Church and state help kick crime out of South Tyneside – including seizure of 108kg of illegal tobacco and 5,000 cigs

Chris Fuller
Chris Fuller

A CLAMPDOWN on on-street drinking and the seizure of 5,000 illegal cigarettes are just two of the success stories claimed last year in South Tyneside by a crime-fighting partnership.

Those involved will be concentrating on such positives next week when they reveal a reduction in the borough’s crime rate.

Reported crime fell by one per cent between April and the end of December of last year, members of South Tyneside Council’s overview and scrutiny committee are to be told.

The committee is to receive a report on the impact made by South Tyneside Community Safety Partnership, a body consisting of representatives of the local authority, police, fire service, probation staff, clinical commissioning group and other organisations.

Positive crime trends to be explored over the eight-month period include a reduction in youth-related anti-social behaviour of 24 per cent, a 27 per cent decrease in burglaries and a report showing that 98 per cent of borough residents feel safe or fairly safe in their neighbourhoods.

Some of the key successes to be highlighted at next Tuesday’s meeting in South Shields Town Hall include the 34 people trained to become domestic and sexual abuse champions last year, and a programme of 20 hate crime sessions delivered at South Tyneside College, schools and for councillors and community groups.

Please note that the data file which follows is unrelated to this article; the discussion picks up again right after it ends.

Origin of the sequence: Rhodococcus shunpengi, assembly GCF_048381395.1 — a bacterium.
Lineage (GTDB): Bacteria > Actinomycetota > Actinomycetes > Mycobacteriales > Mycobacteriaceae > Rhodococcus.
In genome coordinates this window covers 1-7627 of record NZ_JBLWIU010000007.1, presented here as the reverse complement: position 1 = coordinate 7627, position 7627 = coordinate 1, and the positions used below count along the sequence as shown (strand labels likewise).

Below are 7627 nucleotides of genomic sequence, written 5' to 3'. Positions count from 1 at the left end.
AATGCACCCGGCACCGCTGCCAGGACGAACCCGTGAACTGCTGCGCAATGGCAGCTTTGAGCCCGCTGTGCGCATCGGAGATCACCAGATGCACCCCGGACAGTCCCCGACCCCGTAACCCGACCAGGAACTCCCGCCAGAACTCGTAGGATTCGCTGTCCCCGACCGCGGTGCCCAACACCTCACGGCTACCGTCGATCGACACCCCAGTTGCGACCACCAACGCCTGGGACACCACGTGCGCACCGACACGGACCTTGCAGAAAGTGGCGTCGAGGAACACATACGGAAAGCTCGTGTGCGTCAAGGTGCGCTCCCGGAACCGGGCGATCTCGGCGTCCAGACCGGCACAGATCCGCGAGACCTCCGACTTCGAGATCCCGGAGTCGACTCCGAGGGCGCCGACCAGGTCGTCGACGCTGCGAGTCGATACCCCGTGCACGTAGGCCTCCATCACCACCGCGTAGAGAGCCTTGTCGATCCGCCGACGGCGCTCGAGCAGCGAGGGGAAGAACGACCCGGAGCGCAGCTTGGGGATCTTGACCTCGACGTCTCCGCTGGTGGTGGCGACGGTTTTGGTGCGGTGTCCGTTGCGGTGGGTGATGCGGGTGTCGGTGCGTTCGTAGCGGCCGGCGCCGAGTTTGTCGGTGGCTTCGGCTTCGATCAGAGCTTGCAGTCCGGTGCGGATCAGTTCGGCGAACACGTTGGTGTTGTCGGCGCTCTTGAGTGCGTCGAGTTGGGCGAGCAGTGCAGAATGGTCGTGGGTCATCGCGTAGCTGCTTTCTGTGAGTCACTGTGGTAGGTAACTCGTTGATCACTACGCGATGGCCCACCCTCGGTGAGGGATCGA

Over the period in question, more than 108kg of illegal hand-rolling tobacco, 5,000 cigarettes and 147 fake designer T-shirts were seized by the council’s trading standards team.

Alcohol Concern’s Blue Light project helped deal with visible transient drinkers in South Shields town centre, with the support of Father Chris Fuller, of the town’s St Hilda’s Church.

When the partnership met at the end of last year, members identified a six-point programme of priority areas to address in 2015, including putting victims first, tackling domestic and sexual abuse and improving community confidence.

But the report does accept that the implications of the proposed reduction in Northumbria Police force area commands from six to three, leading to South Tyneside’s being paired with Sunderland’s, “are still uncertain”.

Partnership chairman Coun Tracey Dixon will present a report to the overview committee.

It says: “While the steps taken clearly demonstrate the success that the partnership is having, there are still improvements to be made.

“The key actions from this financial year include the delivery of a GP domestic abuse referral project, to continue to develop the Blue Light project in partnership with Alcohol Concern and promote the consequences of crime via high-visibility community payback schemes.”

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